Thursday, September 24, 2009

Creating Time


Wanting more time seems to a common theme among writers, and probably everybody else as well. All the comments on my last post were about wanting more time.

I found this awesome post by Michael Hyatt on creating time.

Stephen Covey tells the story in First Things First of attending a seminar, in which the instructor pulled out a wide-mouth gallon jar. He sat it on the table next to some fist-sized rocks.

“How many of these rocks do you think we can get in the jar?” he asked.The students made various guesses. The instructor then proceeded to fill the jar with the rocks. It looked like it was full. He asked the class, “Is this jar full?” Everyone looked at the jar and agreed that it was indeed full.

He then reached under the table and pulled out a bucket of gravel. He then dumped the gravel into the jar. The gravel went in between all the little places left by the big rocks.

Then he grinned and once more asked, “Is the jar full?” By this time, the class was on to him. “Probably not,” several of the students said.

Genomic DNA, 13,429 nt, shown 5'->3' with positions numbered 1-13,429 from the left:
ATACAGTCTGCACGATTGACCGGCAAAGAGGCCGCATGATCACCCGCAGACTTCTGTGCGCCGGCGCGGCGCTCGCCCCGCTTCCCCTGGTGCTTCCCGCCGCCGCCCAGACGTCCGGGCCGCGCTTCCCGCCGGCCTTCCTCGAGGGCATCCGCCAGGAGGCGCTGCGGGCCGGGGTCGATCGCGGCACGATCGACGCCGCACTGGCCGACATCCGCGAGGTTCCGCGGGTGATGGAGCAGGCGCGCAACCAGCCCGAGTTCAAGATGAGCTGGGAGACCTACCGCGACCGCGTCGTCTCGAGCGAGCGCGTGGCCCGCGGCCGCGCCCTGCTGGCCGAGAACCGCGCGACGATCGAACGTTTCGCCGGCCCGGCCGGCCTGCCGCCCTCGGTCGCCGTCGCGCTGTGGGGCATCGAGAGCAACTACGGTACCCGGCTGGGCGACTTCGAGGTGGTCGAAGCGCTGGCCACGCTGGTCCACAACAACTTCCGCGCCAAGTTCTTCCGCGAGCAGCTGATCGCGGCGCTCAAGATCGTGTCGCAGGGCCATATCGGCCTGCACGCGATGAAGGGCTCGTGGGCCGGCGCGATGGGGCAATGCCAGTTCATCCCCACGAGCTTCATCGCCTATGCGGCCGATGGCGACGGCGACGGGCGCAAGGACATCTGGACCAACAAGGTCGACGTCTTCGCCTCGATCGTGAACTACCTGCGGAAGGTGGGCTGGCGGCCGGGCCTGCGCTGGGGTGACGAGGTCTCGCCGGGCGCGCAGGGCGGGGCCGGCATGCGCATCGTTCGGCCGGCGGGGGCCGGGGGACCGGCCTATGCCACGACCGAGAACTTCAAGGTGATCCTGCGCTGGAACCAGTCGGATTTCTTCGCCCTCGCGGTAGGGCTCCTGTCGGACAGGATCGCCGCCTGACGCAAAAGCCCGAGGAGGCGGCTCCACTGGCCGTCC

“Good!” he replied. He reached under the table and brought out a bucket of sand. He poured it into the jar. It went into all the spaces left by the big rocks and the gravel. Again, he asked the class, “Is this jar full?”

“No,” the class shouted.

He said, “Good!” He then grabbed a pitcher of water and poured almost a quart of water into the jar. Then he said, “What’s the point?”

Someone said, “If you really work at it, you can always squeeze more stuff into your life.”

“No,” the instructor responded. “That’s not the point. The point is this: if you hadn’t put these big rocks in first, would you ever have gotten any of them in?”

I would make an additional point. The big rocks are a metaphor for the important stuff. If you don’t make room for the important stuff, it will be overwhelmed by the less important stuff." Michael Hyatt - Creating an Annual Time Block

Hyatt then goes on to say how he blocks out his year so that his important stuff gets scheduled. He says, "Make sure you schedule time for the things that are important to you. If you don’t, you will find yourself scrambling to find time for the things that are important. If you are not careful, you will wake up one day and discover that you have spent your life living for other people’s priorities."

Only I'm thinking...

SCHEDULE YOUR DAY -- Don't let your writing time get lost in all the other things you need to squeeze into your day. The rest of time will take care of itself.


Jaime Theler said...

Now that's a picture! How fun it must have been getting all those men out of the phone booth. I have to make sure and put in the big rocks first, too.

I realized I'm behind on posting miles since Sept. 10th.

spinning = 20 miles
Running = 9 miles

(definitely slowing down on the mileage)

L.T. Elliot said...

I love that jar analogy. Priorities in their places. I've just reevaluated mine and had to make space for some big rocks.